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I write, mostly to keep my head from exploding. It threatens to do that a lot. My blog is the pixelated version of all the voices in my head. I tend to dive into what connects me to God, my community, my family and my doubt. I do a lot of searching, not as much finding. I’m good with that. I have learned, finally, to live comfortably in the gray. In the meantime, I wrestle with God, and my doubt and my joy.

Sunday, February 23, 2014

A Quiet and Holy Current

Black tights.

Black knit dress.

Careful makeup, a touch of jewelry and heels. A hooded raincoat, to stave off the gusty downpour of rain and sleet. I grabbed my kippah (tastefully black, like everything else I wore) just before I shut the car door. One more funeral, after a handful of funerals in tha last month or two.

As I put the clips on, to keep it from slipping off, I heard Nate laughing in my head. Of course he would be laughing. At me. "What are you doing?" he would rasp. "Girls aren't supposed to wear yarmulkes (the Yiddish word for kippah)!" Then he would throw up his arms - dismissively, I think, when we first met, and then later, more in gentle resignation, while a proverbial "Bah!" slipped out under his breath. Or not so under. He wasn't shy about anything, especially in letting you know exactly what he thought about something.

I had no illusions about what he thought of me. I met him in my mid-forties. I was a girl to him-- not because he was thirty-some odd years my senior, but because I was, well-- a girl. My gender, the two Xs of my chromosomes declared me to be a girl forever. Not a woman. Not an equal. A mere girl.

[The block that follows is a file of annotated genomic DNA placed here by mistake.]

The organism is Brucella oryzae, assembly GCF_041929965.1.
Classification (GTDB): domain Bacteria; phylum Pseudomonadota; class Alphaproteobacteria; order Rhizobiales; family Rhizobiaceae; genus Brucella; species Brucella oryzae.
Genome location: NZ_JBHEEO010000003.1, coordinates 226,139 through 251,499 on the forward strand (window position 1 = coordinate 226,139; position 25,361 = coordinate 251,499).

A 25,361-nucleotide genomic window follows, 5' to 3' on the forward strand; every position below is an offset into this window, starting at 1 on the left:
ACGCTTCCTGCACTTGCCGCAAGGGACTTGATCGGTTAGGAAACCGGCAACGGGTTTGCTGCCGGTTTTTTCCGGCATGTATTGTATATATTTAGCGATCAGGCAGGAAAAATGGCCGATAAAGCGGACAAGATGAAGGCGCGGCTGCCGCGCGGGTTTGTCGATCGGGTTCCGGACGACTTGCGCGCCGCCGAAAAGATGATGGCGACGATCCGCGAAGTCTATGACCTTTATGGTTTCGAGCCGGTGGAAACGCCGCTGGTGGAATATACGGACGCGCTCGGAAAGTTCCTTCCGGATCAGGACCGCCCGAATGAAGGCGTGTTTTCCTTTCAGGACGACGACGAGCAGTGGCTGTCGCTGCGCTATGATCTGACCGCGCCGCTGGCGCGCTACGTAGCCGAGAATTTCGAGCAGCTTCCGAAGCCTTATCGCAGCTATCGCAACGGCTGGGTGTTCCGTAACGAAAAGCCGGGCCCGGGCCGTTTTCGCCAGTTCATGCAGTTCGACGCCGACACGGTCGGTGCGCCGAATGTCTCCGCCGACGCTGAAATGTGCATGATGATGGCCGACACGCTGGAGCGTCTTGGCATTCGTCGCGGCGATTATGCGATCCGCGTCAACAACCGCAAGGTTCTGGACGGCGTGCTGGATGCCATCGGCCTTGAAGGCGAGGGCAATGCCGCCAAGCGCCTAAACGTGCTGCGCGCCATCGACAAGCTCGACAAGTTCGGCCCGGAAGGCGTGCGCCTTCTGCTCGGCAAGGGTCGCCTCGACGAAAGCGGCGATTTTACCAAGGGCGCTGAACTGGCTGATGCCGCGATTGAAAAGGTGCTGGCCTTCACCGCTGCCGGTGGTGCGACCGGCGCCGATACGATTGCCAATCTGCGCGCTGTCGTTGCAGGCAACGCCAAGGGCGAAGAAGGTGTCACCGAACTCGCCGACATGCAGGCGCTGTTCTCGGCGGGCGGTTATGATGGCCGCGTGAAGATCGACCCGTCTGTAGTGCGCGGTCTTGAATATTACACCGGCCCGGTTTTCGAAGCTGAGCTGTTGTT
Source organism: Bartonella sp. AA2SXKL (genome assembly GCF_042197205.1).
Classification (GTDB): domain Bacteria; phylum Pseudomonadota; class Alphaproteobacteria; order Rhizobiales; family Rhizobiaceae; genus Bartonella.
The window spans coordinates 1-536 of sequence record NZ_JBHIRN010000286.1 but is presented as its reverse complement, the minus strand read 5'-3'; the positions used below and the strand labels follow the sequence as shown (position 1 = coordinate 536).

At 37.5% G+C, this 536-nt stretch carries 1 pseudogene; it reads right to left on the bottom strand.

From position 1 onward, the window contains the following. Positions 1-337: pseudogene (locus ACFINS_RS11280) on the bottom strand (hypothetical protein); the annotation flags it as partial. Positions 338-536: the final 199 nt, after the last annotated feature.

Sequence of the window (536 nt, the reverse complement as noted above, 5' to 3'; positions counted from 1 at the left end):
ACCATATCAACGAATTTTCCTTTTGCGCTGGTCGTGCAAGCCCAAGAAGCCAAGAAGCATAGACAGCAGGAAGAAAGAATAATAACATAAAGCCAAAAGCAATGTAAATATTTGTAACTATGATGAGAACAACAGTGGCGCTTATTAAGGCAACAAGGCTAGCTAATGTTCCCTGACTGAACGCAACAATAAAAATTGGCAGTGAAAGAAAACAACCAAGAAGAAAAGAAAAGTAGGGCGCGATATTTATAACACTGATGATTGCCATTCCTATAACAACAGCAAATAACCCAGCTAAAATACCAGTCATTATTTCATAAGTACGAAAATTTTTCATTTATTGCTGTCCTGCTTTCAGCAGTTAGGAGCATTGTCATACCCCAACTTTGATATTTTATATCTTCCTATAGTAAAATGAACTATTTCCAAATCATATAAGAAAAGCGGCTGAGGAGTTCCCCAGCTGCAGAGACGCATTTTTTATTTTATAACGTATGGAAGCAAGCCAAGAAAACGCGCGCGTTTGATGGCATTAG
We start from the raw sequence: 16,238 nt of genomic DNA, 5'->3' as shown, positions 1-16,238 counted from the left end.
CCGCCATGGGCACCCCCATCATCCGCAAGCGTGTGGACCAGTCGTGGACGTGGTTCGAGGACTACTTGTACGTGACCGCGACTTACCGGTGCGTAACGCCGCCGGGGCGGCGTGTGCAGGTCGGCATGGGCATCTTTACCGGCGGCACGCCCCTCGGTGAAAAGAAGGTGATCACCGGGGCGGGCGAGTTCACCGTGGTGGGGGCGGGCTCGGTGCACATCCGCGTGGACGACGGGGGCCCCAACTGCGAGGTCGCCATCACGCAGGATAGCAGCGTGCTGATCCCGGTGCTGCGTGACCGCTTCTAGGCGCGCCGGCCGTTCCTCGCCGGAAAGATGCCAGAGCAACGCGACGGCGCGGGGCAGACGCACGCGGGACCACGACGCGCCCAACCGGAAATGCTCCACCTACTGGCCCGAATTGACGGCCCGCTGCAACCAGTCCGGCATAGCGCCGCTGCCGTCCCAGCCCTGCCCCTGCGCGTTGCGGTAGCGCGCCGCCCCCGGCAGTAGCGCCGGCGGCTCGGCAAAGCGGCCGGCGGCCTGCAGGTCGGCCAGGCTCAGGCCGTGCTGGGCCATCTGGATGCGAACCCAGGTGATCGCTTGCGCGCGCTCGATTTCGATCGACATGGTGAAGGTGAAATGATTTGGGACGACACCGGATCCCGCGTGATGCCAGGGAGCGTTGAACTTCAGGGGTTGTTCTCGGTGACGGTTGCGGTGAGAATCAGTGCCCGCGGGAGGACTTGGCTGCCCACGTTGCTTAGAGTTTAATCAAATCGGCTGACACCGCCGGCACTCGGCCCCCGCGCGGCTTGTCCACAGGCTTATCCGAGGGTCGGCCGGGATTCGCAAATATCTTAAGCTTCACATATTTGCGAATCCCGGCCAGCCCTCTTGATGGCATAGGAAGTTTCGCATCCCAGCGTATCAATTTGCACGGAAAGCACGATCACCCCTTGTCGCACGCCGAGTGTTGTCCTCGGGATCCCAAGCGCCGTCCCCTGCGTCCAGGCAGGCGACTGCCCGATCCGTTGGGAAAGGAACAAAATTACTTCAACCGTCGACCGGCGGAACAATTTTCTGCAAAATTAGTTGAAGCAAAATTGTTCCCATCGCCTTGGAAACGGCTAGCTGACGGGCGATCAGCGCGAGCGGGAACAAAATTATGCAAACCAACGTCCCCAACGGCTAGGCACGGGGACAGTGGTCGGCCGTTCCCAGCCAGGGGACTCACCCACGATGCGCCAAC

And yet, there I was, every Saturday morning, talking Torah with the guys. And praying with them. 

And more-- I argued (in the best, most philosophical sense of the word) with them, and with the rabbi,  too. Sometimes I argued with myself. I disagreed as easily and as often as I agreed. But I was an uppity girl, who had the temerity to talk Torah with the guys, and then stay to pray with them. Every Saturday morning, for years.

It was the best part of my week, every week, for years. Me, and my guys.

They had been coming together for Shabbat morning services for almost as long as I'd been alive. Maybe more. These men, these remnants of a different world and another time-- they were the captains of industry, the craftsmen and the doctors, the scientist and industrialists, shop owners and salesmen. They were the symbol of the American landscape writ large, across the small backdrop of our synagogue: mainly second generation Americans who were taught that the rhythm of Jewish life was the undercurrent of everything else. It held them and sustained them and became the bedrock upon which they created and lived their lives.

After a while, when it looked like I wasn't going anywhere, that I was maybe perhaps a regular, they would tell me stories of what it used to be like, when the synagogue was in a different place, a grand old building on another side of town, a growing and thriving and tightly-knit community. Over lunch, they would talk of births and deaths and weddings that arced through the steady stream of b'nai mitzvah-- boys (with the occasional girl on a Thursday or Friday night) who would make their way to the bimah and stand so stiffly in a suit and tie, waiting with a butterfly stomach before leaning over the Torah, with its yellowed parchment and hand-scribed letters, while they, the fathers simply kvelled. It was a life they were making, for themselves and their families, bordered on every side by this holy place.